Grade 4 student thinks local garbage can layout is trash
Jake Hultin, 9, is tired of having to carry his puppy's poop so far
Jake Hultin doesn't think he's asking for much. He just wants a nearby spot to drop his dog's poop.
"I don't really like carrying his poop. It's not that fun," said the Charleswood resident, 9.
So Jake wrote a letter to his city councillor, asking for three more garbage cans in his neighbourhood — all along busy residential streets. The thought came to him while he was taking a walk with his five-year-old brother, his dad, and their eight-month-old golden doodle Maui last fall.
"I wanted to have more garbage cans because I was carrying his poop," said Jake, gesturing to his puppy. "There wasn't enough, and I had just started walking. I was probably like 500 metres from one, so I need more garbage cans to place it."
Jake says the nearest garbage can from his house is "at least five streets," and he doesn't want to throw garbage on the ground.
"It can affect the environment," he said. "Littering just doesn't help at all."
Jake's letter reached Coun. Kevin Klein (Charleswood-Tuxedo-Westwood), who's bringing the issue to city hall on Wednesday. Klein said this isn't the first time he's asked the city for more bins.
"I usually get one or two calls a month asking for garbage cans to be put somewhere because garbage is building at corners or near schools," he said. "All of them go unanswered. All of them are ignored."
City scan shows 23 areas that need more cans
As it turns out, Jake is on to something. City staff looked into this issue months ago.
There are 5,596 garbage cans maintained by the city — 151 along pathways near parks, 3,915 within parks and 1,530 along right-of-ways or at other public spaces, according to a report to the city's infrastructure and public works department in December.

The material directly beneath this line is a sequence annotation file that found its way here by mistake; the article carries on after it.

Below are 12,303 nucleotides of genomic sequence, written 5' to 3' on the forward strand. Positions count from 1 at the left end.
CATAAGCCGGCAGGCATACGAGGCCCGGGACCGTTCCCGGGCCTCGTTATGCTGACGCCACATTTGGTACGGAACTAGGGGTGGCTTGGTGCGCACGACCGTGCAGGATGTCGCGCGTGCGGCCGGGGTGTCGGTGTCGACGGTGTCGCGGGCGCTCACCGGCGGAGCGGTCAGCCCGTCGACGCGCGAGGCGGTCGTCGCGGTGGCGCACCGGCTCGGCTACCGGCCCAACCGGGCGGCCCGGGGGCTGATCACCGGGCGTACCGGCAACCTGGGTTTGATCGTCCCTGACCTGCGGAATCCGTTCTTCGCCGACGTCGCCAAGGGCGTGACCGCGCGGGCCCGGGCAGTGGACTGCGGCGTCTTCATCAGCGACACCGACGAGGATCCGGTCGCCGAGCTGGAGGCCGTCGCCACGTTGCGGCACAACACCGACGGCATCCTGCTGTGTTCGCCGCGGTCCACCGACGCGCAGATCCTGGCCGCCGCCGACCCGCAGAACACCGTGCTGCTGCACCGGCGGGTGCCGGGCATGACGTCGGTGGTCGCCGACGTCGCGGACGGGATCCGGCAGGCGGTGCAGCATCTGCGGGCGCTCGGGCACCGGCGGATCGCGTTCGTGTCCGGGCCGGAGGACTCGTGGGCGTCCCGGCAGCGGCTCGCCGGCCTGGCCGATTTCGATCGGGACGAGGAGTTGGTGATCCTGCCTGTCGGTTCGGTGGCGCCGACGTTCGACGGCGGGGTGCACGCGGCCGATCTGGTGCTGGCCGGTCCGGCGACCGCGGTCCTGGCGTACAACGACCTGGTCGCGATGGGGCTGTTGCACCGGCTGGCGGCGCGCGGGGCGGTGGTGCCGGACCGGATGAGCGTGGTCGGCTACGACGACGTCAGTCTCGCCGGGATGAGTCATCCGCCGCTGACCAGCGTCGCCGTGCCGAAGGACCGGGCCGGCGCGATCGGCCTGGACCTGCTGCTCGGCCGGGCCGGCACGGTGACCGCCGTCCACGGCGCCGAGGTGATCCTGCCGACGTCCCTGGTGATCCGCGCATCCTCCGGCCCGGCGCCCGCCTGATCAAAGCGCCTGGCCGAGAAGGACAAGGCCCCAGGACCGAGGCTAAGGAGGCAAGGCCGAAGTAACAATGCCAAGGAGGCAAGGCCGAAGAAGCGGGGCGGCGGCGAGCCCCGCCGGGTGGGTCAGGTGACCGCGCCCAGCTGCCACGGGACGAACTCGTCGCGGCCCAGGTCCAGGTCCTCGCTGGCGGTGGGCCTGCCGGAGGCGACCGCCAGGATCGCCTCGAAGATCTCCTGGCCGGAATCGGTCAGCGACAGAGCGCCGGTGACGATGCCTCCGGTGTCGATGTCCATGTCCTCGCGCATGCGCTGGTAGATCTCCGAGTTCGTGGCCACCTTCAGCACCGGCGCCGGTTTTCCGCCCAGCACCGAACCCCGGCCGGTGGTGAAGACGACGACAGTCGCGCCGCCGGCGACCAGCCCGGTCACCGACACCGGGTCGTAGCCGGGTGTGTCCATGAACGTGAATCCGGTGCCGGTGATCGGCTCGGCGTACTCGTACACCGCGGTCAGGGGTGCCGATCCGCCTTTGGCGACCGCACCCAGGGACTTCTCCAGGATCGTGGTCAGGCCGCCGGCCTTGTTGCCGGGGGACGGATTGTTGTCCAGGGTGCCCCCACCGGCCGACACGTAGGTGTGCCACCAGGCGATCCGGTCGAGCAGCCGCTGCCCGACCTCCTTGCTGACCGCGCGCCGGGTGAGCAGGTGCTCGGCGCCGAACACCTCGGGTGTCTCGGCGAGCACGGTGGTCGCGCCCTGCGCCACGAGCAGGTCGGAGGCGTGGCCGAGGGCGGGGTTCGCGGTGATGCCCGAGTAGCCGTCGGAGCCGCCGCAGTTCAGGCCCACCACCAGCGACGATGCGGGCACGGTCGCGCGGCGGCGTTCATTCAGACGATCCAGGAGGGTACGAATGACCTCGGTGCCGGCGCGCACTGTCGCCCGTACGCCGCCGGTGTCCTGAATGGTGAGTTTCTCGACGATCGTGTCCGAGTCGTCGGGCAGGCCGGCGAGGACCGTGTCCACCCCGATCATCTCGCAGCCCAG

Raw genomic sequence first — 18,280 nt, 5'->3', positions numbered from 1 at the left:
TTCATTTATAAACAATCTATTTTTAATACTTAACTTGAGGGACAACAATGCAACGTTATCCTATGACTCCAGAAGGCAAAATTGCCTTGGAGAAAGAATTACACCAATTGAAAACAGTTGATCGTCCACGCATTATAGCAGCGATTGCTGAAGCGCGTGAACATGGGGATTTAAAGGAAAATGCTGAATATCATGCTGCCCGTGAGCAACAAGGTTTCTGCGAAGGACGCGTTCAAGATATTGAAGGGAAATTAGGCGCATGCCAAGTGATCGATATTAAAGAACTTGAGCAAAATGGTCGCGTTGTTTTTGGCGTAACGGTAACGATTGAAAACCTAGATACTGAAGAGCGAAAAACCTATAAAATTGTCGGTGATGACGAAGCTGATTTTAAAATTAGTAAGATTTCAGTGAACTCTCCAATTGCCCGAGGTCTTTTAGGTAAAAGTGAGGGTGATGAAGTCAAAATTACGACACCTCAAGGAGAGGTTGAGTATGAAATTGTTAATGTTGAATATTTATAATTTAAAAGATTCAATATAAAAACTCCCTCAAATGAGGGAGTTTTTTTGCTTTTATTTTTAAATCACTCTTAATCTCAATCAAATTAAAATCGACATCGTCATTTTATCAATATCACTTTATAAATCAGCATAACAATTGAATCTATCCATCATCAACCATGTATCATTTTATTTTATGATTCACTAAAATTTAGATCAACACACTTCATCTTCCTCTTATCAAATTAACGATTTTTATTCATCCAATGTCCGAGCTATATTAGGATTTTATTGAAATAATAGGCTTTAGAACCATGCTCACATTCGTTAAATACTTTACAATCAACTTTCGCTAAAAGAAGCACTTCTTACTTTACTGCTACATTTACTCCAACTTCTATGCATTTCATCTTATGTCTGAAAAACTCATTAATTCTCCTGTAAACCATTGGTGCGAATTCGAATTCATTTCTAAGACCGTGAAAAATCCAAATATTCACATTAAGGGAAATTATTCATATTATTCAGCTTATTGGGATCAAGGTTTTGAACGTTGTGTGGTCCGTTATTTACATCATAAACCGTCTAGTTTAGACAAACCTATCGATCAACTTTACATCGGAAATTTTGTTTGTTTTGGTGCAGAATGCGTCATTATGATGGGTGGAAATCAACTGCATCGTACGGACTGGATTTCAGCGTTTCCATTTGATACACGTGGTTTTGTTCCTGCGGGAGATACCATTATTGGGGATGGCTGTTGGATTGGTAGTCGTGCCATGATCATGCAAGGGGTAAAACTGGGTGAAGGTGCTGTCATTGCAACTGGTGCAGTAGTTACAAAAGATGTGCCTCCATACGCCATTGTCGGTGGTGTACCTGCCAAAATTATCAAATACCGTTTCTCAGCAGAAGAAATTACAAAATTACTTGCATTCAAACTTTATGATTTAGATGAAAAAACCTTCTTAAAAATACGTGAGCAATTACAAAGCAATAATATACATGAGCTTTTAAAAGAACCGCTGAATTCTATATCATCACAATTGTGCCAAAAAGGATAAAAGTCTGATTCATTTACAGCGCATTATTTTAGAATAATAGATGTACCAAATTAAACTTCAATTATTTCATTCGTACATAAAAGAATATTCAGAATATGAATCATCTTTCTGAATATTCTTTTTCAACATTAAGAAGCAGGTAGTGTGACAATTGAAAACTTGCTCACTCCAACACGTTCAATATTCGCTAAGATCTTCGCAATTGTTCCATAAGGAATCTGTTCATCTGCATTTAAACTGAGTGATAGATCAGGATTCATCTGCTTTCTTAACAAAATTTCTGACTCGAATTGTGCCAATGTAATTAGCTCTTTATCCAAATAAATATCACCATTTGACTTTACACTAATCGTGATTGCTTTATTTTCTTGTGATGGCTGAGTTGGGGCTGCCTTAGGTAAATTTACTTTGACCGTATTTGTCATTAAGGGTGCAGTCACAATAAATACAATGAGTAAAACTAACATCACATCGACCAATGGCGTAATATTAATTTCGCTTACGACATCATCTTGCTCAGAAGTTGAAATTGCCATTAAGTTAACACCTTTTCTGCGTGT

It states Winnipeg's standard is placing garbage cans within 500 metres of each other. Last year, staff scanned the entire city and found 23 areas that didn't meet that criterion.
As a policy, the city only adds new garbage cans to new developments as they're built, according to a public works spokesperson. To change that, city staff recommended council put aside $237,500 in 2022's budget to fill the gaps, and add new garbage cans to established neighbourhoods in need.
But council said no.
"I think it may be a bit short-sighted," said David Hultin, Jake's dad.
"I understand there are budget pressures. I understand that there's lots of different asks and needs in a city … but if we are making a commitment to the environment — and we do talk about that quite a bit — then finding $200,000 and change probably shouldn't be as hard as it might be."
More cans aligns with city's climate change plans
In his motion to the Assiniboine community committee, Klein is asking for the three garbage cans, and for the bill to come out of the city's existing budget.
Klein says he's asked the city for extra garbage cans for his ward before — even offering to pay for them out of discretionary funds. The December report also states adding more garbage cans to established neighbourhoods would align with the city's climate action plan.
"We need to start putting that talk into action," Klein said.
"Garbage around the neighbourhoods is a problem, but we push that off to other organizations to take care of when we already have a truck that's driving around the ward, emptying the garbage cans," he said.
"To me, it's not that hard to add a couple of more locations. Will it cost a little bit more? Yeah, a minuscule amount more. But it helps keep our properties clean and help keeps our boulevards clean or neighbourhoods clean. Isn't that what we want?"
In an email, a spokesperson for public works said the city would review any new garbage can locations to see whether it's justified, or whether they could move an existing bin to that desired location.
The city is also developing a "geographical information-based system" to track how much Winnipeggers use the existing garbage cans, according to the spokesperson. If Winnipeggers are seeing overflowing bins, they're directed to call 311.
Hultin says he and his wife are "incredibly proud" of Jake, no matter what happens at city hall. If anything, he says, this is a good lesson for Jake in how cities work.
But Jake wants results. If city councillors decide against his request, he's got a message for them:
"We still need more garbage cans. It doesn't matter what you say. We still need more."